On Forecasting Inflation
Paul's view, as I understand it, is that we need not worry about inflation until we see inflation in nominal wages. He points out (correctly) that labor is the largest component of costs. He reasons that if the cost of labor grows slowly, as it has recently, inflation in the prices of goods and services won't be a problem. The logic is almost, but not quite, compelling.
Steve has a more purely data-oriented approach to the issue. His thinking is informed more by time-series econometrics than by a particular theoretical model of wage-price dynamics. Here is what econometricians say about Paul's hypothesis:
Lags of nominal wages do not seem to add information beyond that contained in lags of prices.That quotation is from "Forecasting Inflation" by James H. Stock and Mark W. Watson (Journal of Monetary Economics, Volume 44, Issue 2, October 1999, Pages 293-335). Stock and Watson are two of the best applied econometricians around.
How should one reconcile Paul's observation that wages are a large part of costs with this time-series result that wages don't help forecast inflation? I don't know. (Students looking for thesis topics: Your ears should perk up now.)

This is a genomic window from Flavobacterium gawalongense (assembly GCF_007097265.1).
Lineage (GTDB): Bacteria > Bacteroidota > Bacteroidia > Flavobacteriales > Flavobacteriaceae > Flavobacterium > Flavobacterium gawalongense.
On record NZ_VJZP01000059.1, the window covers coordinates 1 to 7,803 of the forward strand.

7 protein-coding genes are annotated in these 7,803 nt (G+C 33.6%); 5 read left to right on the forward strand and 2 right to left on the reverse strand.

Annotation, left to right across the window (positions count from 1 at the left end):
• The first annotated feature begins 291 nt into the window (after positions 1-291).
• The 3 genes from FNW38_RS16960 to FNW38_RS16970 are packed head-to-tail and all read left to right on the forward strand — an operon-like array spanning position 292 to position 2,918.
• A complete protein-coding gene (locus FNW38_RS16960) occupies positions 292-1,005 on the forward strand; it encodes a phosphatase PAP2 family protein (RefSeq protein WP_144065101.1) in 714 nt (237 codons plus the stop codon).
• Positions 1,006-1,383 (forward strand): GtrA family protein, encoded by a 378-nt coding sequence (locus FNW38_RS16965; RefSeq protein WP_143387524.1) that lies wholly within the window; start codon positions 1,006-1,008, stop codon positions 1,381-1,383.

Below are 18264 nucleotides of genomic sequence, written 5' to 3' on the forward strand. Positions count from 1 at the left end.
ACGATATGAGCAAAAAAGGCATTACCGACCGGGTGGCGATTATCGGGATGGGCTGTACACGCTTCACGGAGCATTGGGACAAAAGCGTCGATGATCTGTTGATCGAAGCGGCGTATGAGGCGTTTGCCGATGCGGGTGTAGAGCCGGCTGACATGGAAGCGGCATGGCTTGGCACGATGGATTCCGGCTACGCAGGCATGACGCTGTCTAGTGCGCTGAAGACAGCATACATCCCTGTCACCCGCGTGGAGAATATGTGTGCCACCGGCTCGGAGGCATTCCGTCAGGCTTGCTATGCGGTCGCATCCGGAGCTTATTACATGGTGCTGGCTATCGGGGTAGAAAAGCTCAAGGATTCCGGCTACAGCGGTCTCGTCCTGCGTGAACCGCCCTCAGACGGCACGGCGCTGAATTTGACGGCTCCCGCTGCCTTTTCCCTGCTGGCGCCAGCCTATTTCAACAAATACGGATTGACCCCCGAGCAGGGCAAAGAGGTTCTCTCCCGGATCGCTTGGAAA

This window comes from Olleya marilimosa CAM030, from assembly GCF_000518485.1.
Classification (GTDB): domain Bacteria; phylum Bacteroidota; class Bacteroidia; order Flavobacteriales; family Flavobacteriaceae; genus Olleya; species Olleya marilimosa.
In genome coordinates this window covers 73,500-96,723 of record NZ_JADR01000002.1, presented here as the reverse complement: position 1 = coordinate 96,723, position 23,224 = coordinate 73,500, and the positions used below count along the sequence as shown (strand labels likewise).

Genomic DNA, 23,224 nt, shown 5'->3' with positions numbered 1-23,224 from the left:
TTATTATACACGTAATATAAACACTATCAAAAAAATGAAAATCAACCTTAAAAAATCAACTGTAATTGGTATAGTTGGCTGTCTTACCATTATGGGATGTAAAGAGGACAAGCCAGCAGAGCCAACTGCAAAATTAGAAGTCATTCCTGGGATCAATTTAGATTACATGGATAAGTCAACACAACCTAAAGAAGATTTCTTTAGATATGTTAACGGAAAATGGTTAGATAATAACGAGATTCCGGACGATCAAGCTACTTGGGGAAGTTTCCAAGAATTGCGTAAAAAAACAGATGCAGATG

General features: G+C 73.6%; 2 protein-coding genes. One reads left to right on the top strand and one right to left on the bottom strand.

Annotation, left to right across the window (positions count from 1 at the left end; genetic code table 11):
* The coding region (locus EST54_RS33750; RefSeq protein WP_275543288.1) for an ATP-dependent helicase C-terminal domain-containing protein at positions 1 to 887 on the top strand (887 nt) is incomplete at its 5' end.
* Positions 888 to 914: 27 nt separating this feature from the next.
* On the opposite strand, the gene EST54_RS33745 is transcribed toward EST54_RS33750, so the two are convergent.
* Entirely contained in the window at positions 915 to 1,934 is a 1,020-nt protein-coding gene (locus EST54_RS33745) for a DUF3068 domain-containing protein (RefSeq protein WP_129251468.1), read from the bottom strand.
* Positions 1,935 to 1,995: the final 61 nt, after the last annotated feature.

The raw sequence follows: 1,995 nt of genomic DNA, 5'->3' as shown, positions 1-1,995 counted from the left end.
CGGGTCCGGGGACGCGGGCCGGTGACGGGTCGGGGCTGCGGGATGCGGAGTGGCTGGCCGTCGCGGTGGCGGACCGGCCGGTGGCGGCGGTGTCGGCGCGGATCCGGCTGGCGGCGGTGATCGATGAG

One possibility is that nominal wages are a lagging indicator of inflation. Maybe the prices of goods and services have a dynamic of their own, perhaps described by some kind of Phillips curve, and nominal wages respond with a lag to prices. This is consistent with a view of labor markets in which wages are not allocative in the short run but, instead, are more like installment payments on long-term contracts. If that is the case, then one should not take much solace in Paul's observation that nominal wage inflation has been contained.